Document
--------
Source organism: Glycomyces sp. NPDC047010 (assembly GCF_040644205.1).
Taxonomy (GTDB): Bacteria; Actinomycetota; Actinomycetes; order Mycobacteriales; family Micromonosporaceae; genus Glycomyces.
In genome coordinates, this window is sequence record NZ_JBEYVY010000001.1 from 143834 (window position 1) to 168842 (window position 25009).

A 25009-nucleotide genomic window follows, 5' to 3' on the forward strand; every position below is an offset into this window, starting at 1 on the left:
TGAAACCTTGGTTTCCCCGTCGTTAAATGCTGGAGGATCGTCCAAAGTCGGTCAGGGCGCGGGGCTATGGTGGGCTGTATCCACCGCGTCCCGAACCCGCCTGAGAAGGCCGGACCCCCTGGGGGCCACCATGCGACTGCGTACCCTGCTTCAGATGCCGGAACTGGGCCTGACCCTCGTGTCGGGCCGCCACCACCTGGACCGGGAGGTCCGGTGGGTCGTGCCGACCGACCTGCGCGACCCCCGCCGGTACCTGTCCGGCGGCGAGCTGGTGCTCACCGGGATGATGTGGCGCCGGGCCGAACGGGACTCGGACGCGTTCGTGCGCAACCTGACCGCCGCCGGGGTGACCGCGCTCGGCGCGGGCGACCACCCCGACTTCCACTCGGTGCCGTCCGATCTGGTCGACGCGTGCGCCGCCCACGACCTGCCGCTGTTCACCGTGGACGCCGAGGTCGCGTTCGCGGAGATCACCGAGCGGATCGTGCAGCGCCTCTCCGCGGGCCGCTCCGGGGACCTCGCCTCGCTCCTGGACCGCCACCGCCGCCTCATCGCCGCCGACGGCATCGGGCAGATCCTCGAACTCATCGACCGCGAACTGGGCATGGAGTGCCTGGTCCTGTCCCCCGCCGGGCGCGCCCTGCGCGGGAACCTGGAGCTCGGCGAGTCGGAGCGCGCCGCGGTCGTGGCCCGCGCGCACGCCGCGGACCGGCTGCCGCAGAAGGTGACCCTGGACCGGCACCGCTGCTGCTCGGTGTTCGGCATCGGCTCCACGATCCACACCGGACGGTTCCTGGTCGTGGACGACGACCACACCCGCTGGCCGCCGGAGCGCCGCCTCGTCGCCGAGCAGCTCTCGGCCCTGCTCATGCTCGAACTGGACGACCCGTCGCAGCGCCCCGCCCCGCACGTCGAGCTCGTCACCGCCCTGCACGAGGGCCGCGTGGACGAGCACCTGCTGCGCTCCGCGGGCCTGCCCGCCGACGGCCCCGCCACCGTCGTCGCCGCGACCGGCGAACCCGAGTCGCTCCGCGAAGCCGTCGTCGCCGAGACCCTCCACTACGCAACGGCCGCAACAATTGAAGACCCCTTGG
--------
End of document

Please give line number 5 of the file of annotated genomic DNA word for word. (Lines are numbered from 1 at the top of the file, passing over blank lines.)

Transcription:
TGAAACCTTGGTTTCCCCGTCGTTAAATGCTGGAGGATCGTCCAAAGTCGGTCAGGGCGCGGGGCTATGGTGGGCTGTATCCACCGCGTCCCGAACCCGCCTGAGAAGGCCGGACCCCCTGGGGGCCACCATGCGACTGCGTACCCTGCTTCAGATGCCGGAACTGGGCCTGACCCTCGTGTCGGGCCGCCACCACCTGGACCGGGAGGTCCGGTGGGTCGTGCCGACCGACCTGCGCGACCCCCGCCGGTACCTGTCCGGCGGCGAGCTGGTGCTCACCGGGATGATGTGGCGCCGGGCCGAACGGGACTCGGACGCGTTCGTGCGCAACCTGACCGCCGCCGGGGTGACCGCGCTCGGCGCGGGCGACCACCCCGACTTCCACTCGGTGCCGTCCGATCTGGTCGACGCGTGCGCCGCCCACGACCTGCCGCTGTTCACCGTGGACGCCGAGGTCGCGTTCGCGGAGATCACCGAGCGGATCGTGCAGCGCCTCTCCGCGGGCCGCTCCGGGGACCTCGCCTCGCTCCTGGACCGCCACCGCCGCCTCATCGCCGCCGACGGCATCGGGCAGATCCTCGAACTCATCGACCGCGAACTGGGCATGGAGTGCCTGGTCCTGTCCCCCGCCGGGCGCGCCCTGCGCGGGAACCTGGAGCTCGGCGAGTCGGAGCGCGCCGCGGTCGTGGCCCGCGCGCACGCCGCGGACCGGCTGCCGCAGAAGGTGACCCTGGACCGGCACCGCTGCTGCTCGGTGTTCGGCATCGGCTCCACGATCCACACCGGACGGTTCCTGGTCGTGGACGACGACCACACCCGCTGGCCGCCGGAGCGCCGCCTCGTCGCCGAGCAGCTCTCGGCCCTGCTCATGCTCGAACTGGACGACCCGTCGCAGCGCCCCGCCCCGCACGTCGAGCTCGTCACCGCCCTGCACGAGGGCCGCGTGGACGAGCACCTGCTGCGCTCCGCGGGCCTGCCCGCCGACGGCCCCGCCACCGTCGTCGCCGCGACCGGCGAACCCGAGTCGCTCCGCGAAGCCGTCGTCGCCGAGACCCTCCACTACGCAACGGCCGCAACAATTGAAGACCCCTTGG